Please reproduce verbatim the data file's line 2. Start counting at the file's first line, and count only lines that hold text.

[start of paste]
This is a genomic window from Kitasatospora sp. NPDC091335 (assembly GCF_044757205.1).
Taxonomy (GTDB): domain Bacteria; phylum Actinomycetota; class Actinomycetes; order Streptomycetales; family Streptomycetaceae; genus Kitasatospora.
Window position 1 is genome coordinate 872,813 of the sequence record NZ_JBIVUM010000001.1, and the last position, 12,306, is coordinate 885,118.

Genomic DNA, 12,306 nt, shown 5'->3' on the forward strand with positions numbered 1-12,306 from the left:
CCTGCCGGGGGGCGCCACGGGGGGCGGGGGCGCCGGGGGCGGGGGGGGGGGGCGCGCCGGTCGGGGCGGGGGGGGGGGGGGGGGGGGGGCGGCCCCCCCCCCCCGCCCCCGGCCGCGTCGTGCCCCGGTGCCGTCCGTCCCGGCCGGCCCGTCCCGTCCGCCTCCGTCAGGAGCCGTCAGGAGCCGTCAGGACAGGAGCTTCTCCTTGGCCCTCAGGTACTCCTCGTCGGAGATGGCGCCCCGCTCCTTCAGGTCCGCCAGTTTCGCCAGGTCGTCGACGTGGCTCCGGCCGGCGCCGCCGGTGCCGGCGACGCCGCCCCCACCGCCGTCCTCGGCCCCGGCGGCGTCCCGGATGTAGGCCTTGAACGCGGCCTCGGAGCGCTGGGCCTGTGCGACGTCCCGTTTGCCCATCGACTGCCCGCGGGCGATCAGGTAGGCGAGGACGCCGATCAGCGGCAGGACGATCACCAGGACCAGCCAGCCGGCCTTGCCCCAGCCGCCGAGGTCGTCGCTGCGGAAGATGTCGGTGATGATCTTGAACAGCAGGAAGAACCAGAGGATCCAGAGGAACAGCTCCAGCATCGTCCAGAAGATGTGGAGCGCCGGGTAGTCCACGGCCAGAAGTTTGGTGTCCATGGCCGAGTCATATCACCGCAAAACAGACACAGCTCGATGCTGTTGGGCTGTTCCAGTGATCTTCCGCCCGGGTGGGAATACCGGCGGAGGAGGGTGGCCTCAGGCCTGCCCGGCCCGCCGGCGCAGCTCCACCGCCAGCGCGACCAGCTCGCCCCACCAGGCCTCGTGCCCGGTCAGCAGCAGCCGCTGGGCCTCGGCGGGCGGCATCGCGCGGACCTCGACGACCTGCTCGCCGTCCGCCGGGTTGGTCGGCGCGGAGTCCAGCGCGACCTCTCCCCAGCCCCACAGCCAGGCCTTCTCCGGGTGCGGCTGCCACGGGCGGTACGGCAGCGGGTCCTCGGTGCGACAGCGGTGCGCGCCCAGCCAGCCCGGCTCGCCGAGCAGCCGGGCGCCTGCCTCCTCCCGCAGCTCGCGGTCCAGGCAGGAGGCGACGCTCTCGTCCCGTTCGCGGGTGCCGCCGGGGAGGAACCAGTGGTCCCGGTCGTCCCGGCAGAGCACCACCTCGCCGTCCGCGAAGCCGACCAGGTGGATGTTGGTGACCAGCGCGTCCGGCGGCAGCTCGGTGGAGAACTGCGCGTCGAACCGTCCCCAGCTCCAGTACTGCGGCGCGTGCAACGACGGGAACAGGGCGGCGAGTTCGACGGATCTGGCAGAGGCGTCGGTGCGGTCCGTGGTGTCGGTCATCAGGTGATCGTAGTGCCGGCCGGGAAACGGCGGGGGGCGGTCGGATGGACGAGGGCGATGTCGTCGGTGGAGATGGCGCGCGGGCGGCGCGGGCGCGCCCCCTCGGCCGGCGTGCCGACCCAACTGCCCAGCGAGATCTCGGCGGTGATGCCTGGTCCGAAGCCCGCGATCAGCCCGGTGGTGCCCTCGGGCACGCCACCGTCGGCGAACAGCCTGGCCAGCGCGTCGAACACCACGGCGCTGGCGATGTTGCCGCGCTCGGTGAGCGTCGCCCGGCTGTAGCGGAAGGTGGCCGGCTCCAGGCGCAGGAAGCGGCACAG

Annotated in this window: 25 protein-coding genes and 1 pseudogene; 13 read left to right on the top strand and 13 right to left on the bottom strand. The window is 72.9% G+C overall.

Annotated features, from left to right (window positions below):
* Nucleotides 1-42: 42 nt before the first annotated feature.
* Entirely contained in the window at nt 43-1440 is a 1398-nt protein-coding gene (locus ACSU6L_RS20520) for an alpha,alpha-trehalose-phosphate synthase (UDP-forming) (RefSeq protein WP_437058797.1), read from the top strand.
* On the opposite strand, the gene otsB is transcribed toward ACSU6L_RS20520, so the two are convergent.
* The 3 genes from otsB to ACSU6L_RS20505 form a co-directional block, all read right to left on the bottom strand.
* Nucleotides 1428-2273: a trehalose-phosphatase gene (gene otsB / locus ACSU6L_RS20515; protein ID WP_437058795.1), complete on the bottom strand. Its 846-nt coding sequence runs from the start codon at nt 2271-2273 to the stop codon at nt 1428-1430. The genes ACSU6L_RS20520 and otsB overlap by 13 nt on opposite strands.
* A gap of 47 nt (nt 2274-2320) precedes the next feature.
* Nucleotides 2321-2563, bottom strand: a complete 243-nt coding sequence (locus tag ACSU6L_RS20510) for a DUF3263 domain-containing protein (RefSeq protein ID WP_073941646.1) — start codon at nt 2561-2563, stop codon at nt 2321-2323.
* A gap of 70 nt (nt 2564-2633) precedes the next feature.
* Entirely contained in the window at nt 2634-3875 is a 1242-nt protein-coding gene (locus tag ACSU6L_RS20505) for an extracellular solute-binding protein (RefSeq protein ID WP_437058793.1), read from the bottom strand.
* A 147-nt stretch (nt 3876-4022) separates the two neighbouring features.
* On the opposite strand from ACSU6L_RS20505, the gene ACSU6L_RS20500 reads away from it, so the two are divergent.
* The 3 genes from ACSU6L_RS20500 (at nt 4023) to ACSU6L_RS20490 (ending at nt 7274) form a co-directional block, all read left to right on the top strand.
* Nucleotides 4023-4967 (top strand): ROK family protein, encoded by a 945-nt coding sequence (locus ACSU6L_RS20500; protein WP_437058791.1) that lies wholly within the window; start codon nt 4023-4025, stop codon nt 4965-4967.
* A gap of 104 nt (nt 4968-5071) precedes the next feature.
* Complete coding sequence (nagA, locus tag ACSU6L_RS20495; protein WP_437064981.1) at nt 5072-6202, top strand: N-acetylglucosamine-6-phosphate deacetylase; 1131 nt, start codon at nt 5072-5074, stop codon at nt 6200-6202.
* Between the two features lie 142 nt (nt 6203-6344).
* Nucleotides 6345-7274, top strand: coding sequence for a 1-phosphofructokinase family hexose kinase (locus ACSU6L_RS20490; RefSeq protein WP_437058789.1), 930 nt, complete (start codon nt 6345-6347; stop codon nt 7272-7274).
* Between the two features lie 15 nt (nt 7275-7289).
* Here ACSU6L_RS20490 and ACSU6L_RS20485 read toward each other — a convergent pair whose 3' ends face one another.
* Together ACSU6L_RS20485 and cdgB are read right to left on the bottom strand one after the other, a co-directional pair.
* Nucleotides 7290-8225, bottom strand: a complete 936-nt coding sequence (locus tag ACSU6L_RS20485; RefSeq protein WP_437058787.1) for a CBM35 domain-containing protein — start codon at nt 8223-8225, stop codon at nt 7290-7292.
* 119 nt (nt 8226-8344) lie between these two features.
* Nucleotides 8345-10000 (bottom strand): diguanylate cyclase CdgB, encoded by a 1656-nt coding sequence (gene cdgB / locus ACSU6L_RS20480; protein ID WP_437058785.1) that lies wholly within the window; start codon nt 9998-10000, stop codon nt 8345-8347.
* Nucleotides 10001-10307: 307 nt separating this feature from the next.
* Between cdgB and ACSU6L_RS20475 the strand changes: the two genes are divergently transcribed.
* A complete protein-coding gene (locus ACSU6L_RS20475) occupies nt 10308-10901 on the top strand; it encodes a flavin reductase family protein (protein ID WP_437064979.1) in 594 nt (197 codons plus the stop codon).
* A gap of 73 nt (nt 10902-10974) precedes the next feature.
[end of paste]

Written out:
Taxonomy (GTDB): domain Bacteria; phylum Actinomycetota; class Actinomycetes; order Streptomycetales; family Streptomycetaceae; genus Kitasatospora.